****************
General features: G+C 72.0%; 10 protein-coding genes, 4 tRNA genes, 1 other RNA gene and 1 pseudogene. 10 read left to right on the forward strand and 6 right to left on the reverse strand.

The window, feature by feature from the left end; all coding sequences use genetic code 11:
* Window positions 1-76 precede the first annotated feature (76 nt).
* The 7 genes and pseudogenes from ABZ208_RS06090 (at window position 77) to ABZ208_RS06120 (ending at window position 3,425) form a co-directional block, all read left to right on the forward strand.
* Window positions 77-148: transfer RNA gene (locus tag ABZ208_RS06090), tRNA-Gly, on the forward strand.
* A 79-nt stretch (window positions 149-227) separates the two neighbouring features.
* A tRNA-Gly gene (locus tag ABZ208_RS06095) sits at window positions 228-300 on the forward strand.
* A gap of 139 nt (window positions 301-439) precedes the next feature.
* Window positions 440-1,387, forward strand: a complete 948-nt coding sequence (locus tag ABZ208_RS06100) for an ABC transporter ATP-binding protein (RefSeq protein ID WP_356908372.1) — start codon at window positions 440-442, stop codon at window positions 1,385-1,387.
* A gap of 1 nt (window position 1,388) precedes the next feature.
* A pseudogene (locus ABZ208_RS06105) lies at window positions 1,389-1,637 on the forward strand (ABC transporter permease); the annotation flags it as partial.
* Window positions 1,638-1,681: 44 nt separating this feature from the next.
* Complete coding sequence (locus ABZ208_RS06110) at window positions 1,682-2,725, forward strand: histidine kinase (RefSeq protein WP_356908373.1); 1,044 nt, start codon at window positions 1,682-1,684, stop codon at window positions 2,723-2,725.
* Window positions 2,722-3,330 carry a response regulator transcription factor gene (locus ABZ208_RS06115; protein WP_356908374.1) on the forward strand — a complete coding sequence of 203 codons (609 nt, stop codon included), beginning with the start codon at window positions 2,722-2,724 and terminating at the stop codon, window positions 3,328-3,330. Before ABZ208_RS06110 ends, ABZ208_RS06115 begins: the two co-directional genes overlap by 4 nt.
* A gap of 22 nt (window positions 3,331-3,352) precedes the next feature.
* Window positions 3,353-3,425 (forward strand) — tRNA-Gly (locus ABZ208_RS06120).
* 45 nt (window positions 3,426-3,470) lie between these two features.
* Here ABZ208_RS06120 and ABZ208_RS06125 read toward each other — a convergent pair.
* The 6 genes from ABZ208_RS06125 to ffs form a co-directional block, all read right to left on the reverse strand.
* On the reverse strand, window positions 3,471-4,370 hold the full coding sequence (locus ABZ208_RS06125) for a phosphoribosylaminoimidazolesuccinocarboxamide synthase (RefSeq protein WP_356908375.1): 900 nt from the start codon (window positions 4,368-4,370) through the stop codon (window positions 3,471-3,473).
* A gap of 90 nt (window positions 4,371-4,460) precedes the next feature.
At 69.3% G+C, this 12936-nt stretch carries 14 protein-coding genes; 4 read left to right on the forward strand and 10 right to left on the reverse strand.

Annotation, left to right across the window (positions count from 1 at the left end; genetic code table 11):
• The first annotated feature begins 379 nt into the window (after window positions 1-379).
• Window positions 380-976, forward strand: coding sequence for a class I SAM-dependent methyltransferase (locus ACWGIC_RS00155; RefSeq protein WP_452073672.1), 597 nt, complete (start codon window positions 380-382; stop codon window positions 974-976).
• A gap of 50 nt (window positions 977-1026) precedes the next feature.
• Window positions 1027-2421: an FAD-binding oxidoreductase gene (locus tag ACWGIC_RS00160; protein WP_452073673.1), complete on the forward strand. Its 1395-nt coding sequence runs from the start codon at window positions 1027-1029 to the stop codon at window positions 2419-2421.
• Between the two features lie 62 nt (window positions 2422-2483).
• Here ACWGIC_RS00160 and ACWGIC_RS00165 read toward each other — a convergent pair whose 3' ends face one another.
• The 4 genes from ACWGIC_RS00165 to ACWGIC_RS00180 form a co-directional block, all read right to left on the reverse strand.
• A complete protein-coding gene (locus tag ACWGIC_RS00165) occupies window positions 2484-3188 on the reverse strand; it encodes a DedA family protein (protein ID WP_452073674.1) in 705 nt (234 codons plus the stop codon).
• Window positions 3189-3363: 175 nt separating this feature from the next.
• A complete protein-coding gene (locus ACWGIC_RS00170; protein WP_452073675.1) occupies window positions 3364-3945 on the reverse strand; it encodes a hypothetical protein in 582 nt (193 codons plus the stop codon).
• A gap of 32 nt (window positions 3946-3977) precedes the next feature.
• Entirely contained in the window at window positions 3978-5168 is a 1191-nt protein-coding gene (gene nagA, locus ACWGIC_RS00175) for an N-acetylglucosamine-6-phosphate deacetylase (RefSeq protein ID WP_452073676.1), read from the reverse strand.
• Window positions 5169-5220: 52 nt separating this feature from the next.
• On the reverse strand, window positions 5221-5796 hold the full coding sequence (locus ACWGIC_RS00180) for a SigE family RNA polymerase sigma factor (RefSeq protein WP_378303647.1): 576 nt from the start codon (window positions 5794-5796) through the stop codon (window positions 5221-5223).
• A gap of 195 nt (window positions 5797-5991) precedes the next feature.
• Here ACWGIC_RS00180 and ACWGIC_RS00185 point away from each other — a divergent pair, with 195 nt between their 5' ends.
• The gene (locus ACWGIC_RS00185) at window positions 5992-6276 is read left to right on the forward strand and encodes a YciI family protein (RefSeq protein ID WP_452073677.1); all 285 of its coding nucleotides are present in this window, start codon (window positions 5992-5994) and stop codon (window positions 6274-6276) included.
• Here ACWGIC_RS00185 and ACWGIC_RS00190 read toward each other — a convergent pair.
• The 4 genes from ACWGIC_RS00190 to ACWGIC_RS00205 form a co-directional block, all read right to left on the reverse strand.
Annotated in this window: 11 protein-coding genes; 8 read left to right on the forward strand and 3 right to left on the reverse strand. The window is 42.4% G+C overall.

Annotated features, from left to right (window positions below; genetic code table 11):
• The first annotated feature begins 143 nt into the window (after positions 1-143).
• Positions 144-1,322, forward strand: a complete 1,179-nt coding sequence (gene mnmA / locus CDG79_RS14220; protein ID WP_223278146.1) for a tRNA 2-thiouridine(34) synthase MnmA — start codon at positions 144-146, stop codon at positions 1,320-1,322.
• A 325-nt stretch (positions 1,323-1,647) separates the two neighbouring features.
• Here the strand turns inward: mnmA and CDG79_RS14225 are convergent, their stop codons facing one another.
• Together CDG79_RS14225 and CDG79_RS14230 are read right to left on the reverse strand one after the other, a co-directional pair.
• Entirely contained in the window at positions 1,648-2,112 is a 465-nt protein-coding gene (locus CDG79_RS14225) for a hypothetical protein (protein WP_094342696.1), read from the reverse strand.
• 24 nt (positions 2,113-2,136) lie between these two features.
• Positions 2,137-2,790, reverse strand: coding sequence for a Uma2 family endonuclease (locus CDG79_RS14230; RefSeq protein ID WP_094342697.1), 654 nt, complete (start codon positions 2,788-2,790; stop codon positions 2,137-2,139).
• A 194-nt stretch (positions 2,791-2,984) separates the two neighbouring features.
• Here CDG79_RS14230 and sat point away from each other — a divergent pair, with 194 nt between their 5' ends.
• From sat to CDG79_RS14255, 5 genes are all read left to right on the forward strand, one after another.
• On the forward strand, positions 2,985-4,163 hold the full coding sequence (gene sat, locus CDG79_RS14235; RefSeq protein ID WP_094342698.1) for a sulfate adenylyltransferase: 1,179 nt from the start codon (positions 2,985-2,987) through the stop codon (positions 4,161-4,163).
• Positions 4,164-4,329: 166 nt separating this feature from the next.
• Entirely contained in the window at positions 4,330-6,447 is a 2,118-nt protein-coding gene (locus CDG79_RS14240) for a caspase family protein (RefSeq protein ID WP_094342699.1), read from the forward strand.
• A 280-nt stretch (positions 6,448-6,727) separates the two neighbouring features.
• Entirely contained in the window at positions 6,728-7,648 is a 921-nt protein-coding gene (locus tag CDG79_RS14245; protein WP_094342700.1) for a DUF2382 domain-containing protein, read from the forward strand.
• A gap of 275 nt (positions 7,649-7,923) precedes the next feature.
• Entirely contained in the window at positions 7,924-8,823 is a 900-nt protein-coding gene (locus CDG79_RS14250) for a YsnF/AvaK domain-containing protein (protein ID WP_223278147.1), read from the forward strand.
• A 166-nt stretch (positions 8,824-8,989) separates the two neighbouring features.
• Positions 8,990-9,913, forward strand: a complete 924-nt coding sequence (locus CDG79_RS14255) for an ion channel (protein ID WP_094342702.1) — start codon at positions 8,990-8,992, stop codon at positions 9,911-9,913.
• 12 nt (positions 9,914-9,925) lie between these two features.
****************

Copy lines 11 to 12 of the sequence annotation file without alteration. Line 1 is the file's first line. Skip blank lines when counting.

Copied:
* A pseudogene (locus ABZ208_RS06105) lies at window positions 1,389-1,637 on the forward strand (ABC transporter permease); the annotation flags it as partial.
* Window positions 1,638-1,681: 44 nt separating this feature from the next.